Cat Licensing: A Bad Idea

An occasional, but ongoing debate continues on Whidbey Island about possibly making cat licensing mandatory the same as dogs on the island. The idea of licensing cats for a while was gaining popularity in various jurisdictions, as a way to augment funds for animal programming. But several respected groups are questioning and discouraging this practice.

Alley Cat Allies is very direct in their opposition to cat licensing, “Mandatory cat licensing ordinances are a license to kill.” The problem is that licensing “funnels even more cats into a system which offers them little chance of survival” (Alley Cat Allies, “Cat Licensing: A License to Kill”). The San Francisco SPCA, National Animal Interest Alliance, as well as Alley Cat Allies list the basic mythology associated with cat licensing:

Myth #1: Licensing helps reunite lost cats with their owners.

Truth: Nationally, shelters only reunite 2% of incoming cats with owners. Most cats do not do well with collars, and even if they do adapt to them, they are soon lost as many of the modern collars are designed to break away (to avoid strangulation). Mandatory cat licensing has made no impact on return to owner in jurisdictions that have mandatory licensing, and in some cases return rates have even gone down, as more cats are introduced to the system, stretching resources. What does work in returning more cats to owners is microchipping, doubling the 2% return rate to 4% for cats (American Journal of Veterinary Medicine). By the way, WAIF also successfully doubled the national average of returned cats to owner (4% returned) without mandatory licensing. For dogs, WAIF is three times the national average, returning 66% of lost dogs to their owners (compare to 22% national average – AJVM).

Myth #2: Licensing generates revenue for animal control.

Truth: The costs associated with running licensing programs often exceed the revenue it generates (staffing costs, equipment, data-base management, publicity costs, collecting fines, etc.). Existing mandatory dog licensing programs only minimally provide funds for animal control if at all, with the remaining coming from the general fund of localities. The rare exception has been the Calgary Model, and the innovator of that program has said that such a program would not work on Whidbey Island (too small and rural, lack of animal control personnel and other resources).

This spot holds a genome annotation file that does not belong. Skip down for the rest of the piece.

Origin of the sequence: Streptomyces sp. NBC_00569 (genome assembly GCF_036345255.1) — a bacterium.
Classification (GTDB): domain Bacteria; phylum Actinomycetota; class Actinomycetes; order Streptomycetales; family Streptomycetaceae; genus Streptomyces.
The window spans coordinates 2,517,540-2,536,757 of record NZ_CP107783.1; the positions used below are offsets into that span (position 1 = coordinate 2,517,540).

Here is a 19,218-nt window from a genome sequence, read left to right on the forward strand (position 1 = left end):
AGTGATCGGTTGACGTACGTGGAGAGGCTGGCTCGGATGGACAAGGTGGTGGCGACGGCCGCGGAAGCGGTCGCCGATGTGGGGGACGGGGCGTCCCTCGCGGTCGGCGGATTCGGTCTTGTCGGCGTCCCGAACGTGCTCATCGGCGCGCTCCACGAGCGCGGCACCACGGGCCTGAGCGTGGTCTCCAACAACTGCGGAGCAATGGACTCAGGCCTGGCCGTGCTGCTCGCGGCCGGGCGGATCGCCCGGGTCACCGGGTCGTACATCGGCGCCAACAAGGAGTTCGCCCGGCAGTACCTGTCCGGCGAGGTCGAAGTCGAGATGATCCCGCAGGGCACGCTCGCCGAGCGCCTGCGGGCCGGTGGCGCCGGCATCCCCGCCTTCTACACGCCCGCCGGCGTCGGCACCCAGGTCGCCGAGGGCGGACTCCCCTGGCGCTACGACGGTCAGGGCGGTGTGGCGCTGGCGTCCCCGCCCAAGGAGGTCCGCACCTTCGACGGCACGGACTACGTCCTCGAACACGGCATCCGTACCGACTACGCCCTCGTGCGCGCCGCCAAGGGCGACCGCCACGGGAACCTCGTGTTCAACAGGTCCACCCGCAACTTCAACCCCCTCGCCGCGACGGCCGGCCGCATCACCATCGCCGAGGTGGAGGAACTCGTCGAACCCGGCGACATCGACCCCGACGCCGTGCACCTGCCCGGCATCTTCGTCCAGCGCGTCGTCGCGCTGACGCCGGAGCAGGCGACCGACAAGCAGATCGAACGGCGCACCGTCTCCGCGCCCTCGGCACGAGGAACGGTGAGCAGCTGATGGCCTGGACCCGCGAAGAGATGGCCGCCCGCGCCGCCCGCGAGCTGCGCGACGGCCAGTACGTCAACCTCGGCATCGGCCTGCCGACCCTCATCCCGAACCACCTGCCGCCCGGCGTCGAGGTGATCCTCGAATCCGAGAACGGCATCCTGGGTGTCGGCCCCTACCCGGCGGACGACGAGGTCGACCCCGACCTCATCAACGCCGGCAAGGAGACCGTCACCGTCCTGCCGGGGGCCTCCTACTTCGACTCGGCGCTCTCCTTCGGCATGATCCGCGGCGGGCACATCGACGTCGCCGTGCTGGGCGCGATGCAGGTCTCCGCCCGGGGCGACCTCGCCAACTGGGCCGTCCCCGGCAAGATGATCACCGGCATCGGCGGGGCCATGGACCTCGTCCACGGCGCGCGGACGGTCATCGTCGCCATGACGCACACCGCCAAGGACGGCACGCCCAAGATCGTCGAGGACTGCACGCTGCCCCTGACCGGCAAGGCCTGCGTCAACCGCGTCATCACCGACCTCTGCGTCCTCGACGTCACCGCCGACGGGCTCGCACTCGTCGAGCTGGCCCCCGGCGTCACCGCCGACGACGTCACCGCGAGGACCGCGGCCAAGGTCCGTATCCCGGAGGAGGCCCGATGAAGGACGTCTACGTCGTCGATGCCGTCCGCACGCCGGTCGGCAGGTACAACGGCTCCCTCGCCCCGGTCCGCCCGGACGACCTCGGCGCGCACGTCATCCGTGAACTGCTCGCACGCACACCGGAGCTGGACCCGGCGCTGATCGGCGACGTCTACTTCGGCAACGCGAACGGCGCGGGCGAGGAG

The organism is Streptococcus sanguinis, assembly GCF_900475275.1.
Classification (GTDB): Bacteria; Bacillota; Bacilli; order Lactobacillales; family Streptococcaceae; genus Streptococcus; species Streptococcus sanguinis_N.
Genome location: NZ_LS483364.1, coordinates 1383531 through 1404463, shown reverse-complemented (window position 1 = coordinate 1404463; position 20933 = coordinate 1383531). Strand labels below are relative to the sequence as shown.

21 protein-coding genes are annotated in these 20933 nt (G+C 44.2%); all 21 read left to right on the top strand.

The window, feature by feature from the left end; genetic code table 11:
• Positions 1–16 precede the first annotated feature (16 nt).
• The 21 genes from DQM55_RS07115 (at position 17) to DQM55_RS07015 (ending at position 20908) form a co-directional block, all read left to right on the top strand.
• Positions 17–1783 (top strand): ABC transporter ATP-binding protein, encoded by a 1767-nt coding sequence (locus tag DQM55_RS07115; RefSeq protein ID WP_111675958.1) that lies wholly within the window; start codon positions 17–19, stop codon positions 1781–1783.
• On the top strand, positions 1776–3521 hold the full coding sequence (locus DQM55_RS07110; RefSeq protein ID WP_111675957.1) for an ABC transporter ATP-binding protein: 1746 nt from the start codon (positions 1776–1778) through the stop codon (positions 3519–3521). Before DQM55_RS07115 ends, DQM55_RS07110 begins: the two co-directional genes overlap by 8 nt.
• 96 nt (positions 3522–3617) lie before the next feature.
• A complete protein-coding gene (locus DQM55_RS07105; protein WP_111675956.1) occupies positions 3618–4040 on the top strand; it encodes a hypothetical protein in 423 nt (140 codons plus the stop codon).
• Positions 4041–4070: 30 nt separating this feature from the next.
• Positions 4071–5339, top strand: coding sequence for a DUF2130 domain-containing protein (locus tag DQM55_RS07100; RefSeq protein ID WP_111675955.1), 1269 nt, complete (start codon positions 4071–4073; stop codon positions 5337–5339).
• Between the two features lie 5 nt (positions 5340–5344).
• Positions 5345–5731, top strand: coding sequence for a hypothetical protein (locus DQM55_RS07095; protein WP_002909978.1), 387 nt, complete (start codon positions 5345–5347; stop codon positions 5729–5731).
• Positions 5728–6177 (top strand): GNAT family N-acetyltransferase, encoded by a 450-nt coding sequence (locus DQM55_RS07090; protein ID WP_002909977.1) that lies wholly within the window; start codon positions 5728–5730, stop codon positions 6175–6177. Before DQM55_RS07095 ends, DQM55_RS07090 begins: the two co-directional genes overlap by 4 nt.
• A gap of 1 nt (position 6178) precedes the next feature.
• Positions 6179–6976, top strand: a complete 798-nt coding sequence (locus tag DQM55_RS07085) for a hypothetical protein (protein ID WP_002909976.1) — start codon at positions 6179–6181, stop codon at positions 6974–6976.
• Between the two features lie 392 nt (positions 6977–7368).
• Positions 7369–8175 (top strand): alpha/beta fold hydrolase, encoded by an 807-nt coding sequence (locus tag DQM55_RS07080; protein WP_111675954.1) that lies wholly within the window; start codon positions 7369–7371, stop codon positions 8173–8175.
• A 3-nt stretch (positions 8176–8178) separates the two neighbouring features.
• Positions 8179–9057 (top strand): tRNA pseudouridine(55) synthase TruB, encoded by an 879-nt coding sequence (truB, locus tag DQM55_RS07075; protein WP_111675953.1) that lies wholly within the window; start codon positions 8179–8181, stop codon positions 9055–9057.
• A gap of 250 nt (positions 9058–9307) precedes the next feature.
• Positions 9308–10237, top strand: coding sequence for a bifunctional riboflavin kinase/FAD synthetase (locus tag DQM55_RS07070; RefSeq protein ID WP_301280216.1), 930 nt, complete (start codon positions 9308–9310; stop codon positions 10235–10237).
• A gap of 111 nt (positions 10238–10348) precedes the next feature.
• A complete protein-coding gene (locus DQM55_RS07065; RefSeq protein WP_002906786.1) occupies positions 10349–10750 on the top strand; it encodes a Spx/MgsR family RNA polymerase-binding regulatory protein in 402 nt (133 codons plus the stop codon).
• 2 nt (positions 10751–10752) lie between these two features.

Myth #3: Licensing ensures animals are spayed/neutered and vaccinated against rabies.

Truth: Spay/Neuter surgeries alone ensure spaying/neutering, and vaccines alone ensure vaccinations. Licensing only discourages these by adding licensing fees on top of veterinary fees. (SFSPCA)

Myth #4: Cat licensing will help reduce the number of stray and abandoned cats.

Truth: The only way cat licensing will reduce the number of stray and abandoned cats is when it is enforced by rounding up unlicensed cats and killing them, according to the SFSPCA report. This would be particularly true for “community” (and feral) cats.

Myth #5: Cat licensing will help raise the status of cats.

Truth: The rationale here is that somehow, dogs are accorded special “higher” status because they are licensed. A favorite quote I have read here on the island is that “cats are treated like noxious vermin” because there is no licensing required for cats. If status is related to licensing, cats should count their lucky stars as they are not impounded into a shelter for not being licensed. In most people’s view this elevates the status of cats above dogs, who unfortunately can find themselves impounded for non-compliance. Whidbey Island, contrary to treating cats like vermin, has maintained no kill status for cats for decades (over 90% live release rate). Cat adoption centers are maintained in Freeland, Oak Harbor, and the main shelter in Coupeville. There is currently only one place for dog adoptions, at Coupeville shelter. Seems cats are treated just fine, thank you.